Lenten reflection on a life verse

For Sunday, February 21, 2016
2nd Sunday in Lent

“He has told you, O man, what is good;
And what does the LORD require of you
But to do justice, to love kindness,
And to walk humbly with your God?”
Micah 6:8

This is my life verse.  On my tombstone may it read, “Do justice, love kindness, and walk humbly with your God.”  As we’re on this Lenten journey I decided to reflect further on what’s really here.  I’m in both the Hebrew and Greek 10 minutes a day clubs on alternating weeks.  (To join, just commit to spending 10 minutes a day in the given language).  I have a calendar entry on the top of each Monday to remind myself.  During my recent Hebrew weeks I’ve been exploring Micah 6:1-8 in depth.  There is so much here.  For today I’ll confine myself to the three key terms in verse 8: justice, kindness, and walking humbly.

The Hebrew word translated “justice” is ‘mishpat‘.  I like to remember key Hebrew words because when I run across them multiple times they become friends with a depth and range of meaning that can’t be conveyed directly from one language to the next.  ‘Mishpat‘ carries with it the idea of true religion manifesting itself in social concern (Expositor’s Bible Commentary (EBC)).  As Christians we need to be known what we’re for more than what we’re against.  One of the things we’re for is justice.  This means a culture in which every person is valued for the image of God in them and in which every person is encouraged to thrive.  I recently visited a Milwaukee ministry called “Word of Hope“.  Pastor Cliff said, “Our job is to take away every excuse a person has to fail.  If they need a job, we’ll help them find one.  If they don’t have a ride to get there, we’ll arrange one.  If they have some underlying issues that prevent them from keeping that job, we’ll work through that with them.”  This is the justice of the gospel in action.  “Pure and undefiled religion before God the Father is this: to care for orphans and widows in their misfortune and to keep oneself unstained by the world” (James 1:27).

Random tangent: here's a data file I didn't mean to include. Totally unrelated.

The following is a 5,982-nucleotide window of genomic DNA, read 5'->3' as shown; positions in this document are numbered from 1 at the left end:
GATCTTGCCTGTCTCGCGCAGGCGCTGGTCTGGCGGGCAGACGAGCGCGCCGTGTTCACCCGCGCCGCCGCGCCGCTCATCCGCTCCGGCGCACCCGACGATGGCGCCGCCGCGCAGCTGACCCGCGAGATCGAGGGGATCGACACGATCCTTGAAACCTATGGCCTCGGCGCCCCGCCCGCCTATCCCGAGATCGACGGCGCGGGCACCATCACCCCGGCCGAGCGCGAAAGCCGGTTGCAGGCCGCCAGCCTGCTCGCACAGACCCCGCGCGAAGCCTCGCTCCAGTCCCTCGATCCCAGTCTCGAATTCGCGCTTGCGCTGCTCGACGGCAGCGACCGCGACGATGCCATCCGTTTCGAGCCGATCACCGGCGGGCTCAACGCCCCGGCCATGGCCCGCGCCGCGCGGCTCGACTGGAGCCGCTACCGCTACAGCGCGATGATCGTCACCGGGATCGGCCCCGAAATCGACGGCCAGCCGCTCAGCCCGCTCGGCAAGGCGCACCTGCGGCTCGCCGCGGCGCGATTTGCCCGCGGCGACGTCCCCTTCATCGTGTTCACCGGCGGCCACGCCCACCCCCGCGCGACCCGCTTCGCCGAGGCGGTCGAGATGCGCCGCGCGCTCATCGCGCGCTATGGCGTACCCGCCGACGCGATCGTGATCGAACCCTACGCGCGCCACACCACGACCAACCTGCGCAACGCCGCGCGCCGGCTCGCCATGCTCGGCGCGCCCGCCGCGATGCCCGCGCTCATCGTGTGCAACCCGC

The Hebrew word translated “kindness” is ‘hesed‘.  I first became friends with this word in seminary when studying the book of Ruth with Dennis Magary.   If you ever have a chance to study with Dennis take it!  The kindness that Ruth extended to Naomi, that Boaz extended to Ruth (and vice versa), and that God extends to us through Ruth’s grandson King David and then on through Jesus is this very word ‘hesed.  It’s God’s unfailing love.  God is saying, “I’ve got your back.”  It’s my Russian missionary colleagues putting $200 in our bag to enable my wife Heather and me to purchase a snowsuit for my son Karcher that we otherwise couldn’t afford while in Siberia.  ‘Hesed’ can cause tears of gratitude to well up in your eyes.  ‘Hesed’ is also reciprocal.  When you’ve experienced it you can’t help but extend it to others because every time you do you experience it again.  To fail to show ‘hesed’ was to break the covenant and to break the covenant was to reveal that you were never part of it in the first place (EBC notes).

The phrase “to walk humbly” is based on two Hebrew words.  The first, ‘tzana’, means “to be humbled” as an extension of acting in a cautious manner (Kohlenberger / Mounce).  A derivative appears in Proverbs 11:2:  “When pride comes, then comes disgrace, but with humility comes wisdom” (EBC).  So many of us live in pride: so few of us live with wisdom.  Humility is the difference.  The second Hebrew word used here meaning “to walk” is ‘halak’.  God wants us to ‘halak’ with him because he is already and always ‘halak’ing’ with us.  It is as Eph. 5:15 says: “Therefore, be careful how you walk, not as unwise men, but as wise, because the days are evil.” So putting it all together, “to walk humbly” is to live intentionally in view of God’s glory and presence in our lives.

Do justice, love kindness, and walk humbly with your God.  This is a high calling both glorious and fulfilling.  Where is the path on which we will flourish?  Right here.

Your turn

  • Do you have a favorite or life verse and what brought you to it?
  • What would you like written on your tombstone?
  • How can Lent helping you reconnect with your own life verse and calling?
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